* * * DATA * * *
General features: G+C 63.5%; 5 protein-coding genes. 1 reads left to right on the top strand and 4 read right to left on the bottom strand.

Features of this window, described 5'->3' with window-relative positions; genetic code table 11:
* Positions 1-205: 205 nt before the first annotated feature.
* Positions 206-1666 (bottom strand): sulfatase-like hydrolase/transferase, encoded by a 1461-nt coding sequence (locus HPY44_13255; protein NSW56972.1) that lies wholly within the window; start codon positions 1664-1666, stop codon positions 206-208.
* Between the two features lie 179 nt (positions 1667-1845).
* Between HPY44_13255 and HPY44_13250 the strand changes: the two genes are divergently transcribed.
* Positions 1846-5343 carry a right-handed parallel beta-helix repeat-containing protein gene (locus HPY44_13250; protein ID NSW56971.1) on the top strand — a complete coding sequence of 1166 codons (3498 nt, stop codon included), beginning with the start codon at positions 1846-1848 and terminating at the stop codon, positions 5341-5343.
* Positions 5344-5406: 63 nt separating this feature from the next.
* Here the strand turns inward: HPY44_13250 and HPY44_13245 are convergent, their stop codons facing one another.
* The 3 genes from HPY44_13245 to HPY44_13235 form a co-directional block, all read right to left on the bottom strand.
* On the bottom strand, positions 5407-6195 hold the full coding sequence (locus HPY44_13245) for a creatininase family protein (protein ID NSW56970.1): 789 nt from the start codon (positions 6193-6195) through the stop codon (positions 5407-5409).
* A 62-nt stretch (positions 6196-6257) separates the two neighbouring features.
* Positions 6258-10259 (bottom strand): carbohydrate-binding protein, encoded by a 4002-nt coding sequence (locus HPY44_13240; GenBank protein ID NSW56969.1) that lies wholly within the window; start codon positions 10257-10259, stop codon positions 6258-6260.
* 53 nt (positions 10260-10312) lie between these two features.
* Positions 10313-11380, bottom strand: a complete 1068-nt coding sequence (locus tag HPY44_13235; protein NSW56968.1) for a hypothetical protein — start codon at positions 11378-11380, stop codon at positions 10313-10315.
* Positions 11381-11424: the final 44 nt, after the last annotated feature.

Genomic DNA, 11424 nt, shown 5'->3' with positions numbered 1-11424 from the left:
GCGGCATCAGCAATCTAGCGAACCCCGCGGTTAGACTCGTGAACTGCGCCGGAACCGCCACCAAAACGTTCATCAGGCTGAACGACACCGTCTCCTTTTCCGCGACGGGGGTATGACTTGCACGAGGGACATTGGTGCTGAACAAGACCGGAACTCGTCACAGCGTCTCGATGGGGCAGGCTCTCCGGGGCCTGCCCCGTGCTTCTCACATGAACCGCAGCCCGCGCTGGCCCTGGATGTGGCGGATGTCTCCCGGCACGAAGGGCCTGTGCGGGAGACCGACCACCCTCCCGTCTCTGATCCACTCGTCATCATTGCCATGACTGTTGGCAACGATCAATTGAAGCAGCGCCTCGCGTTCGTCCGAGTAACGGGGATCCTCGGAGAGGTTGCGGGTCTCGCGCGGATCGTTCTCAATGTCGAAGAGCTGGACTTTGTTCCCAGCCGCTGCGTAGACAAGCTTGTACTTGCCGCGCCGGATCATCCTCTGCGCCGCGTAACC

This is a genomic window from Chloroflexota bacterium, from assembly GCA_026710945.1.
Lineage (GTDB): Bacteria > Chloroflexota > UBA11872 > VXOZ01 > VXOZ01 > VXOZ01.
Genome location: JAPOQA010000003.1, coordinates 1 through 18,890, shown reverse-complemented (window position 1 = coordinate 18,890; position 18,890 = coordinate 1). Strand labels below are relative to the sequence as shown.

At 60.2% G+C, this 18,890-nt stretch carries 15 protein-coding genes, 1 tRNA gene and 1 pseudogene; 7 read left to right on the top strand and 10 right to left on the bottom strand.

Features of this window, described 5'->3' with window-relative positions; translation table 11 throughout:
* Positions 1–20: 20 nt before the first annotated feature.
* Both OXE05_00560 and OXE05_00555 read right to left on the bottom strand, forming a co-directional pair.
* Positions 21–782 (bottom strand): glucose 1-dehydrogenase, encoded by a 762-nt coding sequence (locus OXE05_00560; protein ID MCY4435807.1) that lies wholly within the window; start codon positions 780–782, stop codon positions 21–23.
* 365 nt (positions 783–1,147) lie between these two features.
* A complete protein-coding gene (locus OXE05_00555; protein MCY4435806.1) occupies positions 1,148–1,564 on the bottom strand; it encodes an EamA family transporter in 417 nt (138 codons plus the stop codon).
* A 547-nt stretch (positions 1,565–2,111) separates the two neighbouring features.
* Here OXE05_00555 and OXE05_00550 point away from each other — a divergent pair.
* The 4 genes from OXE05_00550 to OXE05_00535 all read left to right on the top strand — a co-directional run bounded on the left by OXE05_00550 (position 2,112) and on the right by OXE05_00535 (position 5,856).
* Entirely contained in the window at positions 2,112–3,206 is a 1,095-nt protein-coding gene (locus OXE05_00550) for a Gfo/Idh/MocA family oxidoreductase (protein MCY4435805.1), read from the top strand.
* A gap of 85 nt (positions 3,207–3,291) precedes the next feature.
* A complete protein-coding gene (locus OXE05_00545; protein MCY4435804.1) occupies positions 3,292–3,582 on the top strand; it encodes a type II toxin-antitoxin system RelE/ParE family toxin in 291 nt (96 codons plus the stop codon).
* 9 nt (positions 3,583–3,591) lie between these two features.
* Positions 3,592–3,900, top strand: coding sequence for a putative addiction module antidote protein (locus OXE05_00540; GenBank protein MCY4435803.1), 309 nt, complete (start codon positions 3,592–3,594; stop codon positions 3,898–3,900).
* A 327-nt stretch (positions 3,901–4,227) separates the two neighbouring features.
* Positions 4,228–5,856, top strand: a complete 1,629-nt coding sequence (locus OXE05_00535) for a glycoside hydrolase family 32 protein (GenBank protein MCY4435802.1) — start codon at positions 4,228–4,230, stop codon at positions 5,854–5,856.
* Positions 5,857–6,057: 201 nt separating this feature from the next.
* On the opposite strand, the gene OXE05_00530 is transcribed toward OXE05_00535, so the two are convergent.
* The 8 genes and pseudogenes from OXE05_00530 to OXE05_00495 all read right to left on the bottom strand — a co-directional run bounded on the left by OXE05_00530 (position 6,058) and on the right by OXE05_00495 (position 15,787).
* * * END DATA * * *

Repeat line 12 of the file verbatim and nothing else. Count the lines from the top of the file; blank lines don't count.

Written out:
* A 62-nt stretch (positions 6196-6257) separates the two neighbouring features.